Beans, Beans… they are good for your heart

Beans are known as the “musical fruit”. Funny, right?

Aside from inspiring humorous little sayings, Beans are healthy! They provide a wealth of healthy nutrition benefit for a very low cost. Organizations like the American Heart Association and the American Institute for Cancer Research encourage consumption of beans because of the positive health impact they provide. Some of the reported benefits of beans are listed below:

  •  Beans are very nutrient dense: They full of vitamins minerals, phytonutrients, soluble and insoluble fiber and provide relatively low calories.
  • They are an energy sustaining complex carbohydrate that digest slowly and help to keep you feeling full longer and help with weight loss as well as blood glucose control. They are an excellent source of fiber and can provide 20% daily value.
  •  Beans are a good source of gut healthy resistant starch/ prebiotics and have been shown to protect the cells that line the colon.
  • Beans are a good source of protein that is naturally low in fat. They can be low in sodium when not canned, though canned beans can be lower in sodium when rinsed before cooking.
  •  Beans are an excellent source of folate. Eating foods containing folate have been shown to reduce the risk of some cancers.


Although the cavemen purportedly did not eat beans, the ancient Romans did! In fact, they thought so highly of beans that prominent families took the name of beans  as family names. The family of Cicero , a Roman philosopher, orator and politician from the first century BC took their name from Cicer arietinum , the Latin word for chick pea.


But what about the punch line? How to deal with gas:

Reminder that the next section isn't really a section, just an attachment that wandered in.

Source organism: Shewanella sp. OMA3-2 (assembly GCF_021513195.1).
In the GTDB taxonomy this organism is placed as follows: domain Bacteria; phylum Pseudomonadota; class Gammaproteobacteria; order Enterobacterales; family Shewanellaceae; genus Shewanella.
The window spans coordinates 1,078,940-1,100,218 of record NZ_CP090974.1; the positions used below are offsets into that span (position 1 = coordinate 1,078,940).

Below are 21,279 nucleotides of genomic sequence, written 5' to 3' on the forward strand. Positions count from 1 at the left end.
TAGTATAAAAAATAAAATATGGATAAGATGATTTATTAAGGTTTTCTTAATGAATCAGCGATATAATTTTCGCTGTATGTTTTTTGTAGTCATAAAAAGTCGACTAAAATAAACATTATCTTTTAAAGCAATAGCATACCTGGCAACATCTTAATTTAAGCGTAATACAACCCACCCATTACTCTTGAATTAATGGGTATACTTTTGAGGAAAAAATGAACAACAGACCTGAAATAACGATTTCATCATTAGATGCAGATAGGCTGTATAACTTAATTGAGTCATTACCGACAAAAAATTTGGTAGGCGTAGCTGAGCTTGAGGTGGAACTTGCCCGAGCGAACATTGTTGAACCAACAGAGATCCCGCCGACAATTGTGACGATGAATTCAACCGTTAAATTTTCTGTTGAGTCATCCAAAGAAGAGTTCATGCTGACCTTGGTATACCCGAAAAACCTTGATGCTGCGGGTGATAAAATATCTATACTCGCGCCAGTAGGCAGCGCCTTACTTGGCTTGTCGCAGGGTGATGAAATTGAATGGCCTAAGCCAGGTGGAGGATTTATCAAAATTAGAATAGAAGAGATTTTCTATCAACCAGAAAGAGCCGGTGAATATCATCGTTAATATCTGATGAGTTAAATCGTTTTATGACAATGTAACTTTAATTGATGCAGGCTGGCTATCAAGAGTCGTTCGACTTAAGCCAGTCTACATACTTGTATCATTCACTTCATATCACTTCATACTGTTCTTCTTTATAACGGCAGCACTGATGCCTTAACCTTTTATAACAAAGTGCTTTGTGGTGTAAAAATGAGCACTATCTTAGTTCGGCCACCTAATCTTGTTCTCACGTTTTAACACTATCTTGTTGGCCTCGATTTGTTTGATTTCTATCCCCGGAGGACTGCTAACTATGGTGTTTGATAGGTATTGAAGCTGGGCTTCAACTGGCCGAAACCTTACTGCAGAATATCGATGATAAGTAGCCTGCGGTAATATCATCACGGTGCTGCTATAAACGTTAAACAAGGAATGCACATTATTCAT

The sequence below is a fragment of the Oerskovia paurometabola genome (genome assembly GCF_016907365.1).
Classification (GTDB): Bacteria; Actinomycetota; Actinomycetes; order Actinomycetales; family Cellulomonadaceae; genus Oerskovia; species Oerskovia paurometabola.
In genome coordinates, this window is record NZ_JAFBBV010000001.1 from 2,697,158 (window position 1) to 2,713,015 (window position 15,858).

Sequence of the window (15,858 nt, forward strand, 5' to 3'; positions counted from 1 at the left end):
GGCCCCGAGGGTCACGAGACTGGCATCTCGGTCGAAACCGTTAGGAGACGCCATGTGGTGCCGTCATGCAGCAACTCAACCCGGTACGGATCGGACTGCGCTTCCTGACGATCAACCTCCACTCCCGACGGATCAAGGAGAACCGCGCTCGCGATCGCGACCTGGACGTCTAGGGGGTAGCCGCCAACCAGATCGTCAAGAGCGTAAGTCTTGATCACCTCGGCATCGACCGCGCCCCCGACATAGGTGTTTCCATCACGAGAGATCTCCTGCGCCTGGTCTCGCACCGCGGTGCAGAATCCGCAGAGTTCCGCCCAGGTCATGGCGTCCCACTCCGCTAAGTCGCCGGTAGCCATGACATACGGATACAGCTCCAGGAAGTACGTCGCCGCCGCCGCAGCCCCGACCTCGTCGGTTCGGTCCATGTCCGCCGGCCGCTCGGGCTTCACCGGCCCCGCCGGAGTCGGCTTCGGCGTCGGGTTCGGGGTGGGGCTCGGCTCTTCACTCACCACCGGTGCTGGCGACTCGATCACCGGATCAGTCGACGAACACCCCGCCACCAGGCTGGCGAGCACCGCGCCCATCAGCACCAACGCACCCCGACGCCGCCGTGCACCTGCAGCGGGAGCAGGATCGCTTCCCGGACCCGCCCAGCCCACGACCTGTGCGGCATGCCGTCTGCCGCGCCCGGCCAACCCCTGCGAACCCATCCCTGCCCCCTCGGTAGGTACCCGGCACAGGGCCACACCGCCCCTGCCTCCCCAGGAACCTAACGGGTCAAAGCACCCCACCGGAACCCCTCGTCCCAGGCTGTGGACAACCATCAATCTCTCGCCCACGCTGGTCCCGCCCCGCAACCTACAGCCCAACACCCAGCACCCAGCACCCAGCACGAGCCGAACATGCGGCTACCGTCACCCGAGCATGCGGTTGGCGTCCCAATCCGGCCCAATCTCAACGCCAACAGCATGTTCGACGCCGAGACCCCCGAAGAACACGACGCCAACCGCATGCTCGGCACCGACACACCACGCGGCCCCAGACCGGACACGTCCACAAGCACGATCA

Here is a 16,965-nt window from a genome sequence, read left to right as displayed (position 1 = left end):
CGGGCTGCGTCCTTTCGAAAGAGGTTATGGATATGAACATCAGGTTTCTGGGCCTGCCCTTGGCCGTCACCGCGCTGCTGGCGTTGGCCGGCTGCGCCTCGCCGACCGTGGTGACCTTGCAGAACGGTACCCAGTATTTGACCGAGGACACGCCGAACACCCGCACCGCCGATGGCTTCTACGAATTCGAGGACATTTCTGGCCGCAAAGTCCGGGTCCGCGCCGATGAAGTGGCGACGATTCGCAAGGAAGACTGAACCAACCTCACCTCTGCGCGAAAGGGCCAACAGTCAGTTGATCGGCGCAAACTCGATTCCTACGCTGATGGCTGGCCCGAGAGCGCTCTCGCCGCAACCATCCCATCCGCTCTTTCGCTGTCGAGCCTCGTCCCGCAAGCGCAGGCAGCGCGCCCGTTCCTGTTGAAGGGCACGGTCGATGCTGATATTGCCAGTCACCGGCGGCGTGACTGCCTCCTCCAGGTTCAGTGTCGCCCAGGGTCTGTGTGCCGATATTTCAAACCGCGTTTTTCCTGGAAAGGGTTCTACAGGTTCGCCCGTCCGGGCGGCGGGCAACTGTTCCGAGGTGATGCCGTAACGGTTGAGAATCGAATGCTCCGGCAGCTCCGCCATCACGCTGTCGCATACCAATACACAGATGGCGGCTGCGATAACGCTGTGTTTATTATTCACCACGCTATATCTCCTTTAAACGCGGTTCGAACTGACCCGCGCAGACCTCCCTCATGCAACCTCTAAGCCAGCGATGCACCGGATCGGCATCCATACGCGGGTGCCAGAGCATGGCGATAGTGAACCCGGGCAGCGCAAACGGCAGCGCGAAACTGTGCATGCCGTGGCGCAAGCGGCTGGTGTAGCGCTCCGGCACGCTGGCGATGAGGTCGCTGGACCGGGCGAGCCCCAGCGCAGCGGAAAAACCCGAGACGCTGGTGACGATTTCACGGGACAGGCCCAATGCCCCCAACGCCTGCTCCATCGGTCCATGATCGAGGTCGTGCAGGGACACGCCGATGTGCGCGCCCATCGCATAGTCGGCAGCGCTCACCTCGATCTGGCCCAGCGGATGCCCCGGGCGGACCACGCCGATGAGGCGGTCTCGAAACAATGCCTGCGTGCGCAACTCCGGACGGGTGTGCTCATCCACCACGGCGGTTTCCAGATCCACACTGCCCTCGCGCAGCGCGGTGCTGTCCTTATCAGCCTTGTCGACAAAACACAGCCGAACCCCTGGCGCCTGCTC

Gas is a byproduct of the billions of gut bacteria digesting the beans, more specifically the phytates in the outer shell of the beans. There are a few things that can be done to reduce the discomfort caused by eating beans:

  • First, start slow! Let your body adjust to higher fiber foods by introducing them to your diet a little at a time. Make sure you drink adequate fluids.
  • Soak dried beans for 12-15 hours to help reduce the phytic acid. Drain and add fresh water for cooking.
  • Chew thoroughly to optimize the effectiveness of digestive enzymes in your saliva.
  • You might try an alpha-galactosidase enzyme product like Beano.

*If you prefer to use canned beans, rinse in colander under running water before cooking to reduce sodium.


Beans are very user friendly! They can be used in so many ways…

Check out these links to 5 tasty bean recipes:





I am a Registered Dietitian Nutritionist living in Greensboro, North Carolina. I help people overcome nutrition obstacles and help them meet their nutrition and wellness goals.

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Hi, I’m Mona. I have been living with Relapsing Remitting Multiple Sclerosis (RRMS) for over ten years. As a registered dietitian nutritionist (RDN) I help others with MS to navigate the nutrition superhighway and make sustainable progress toward their unique wellness goals.

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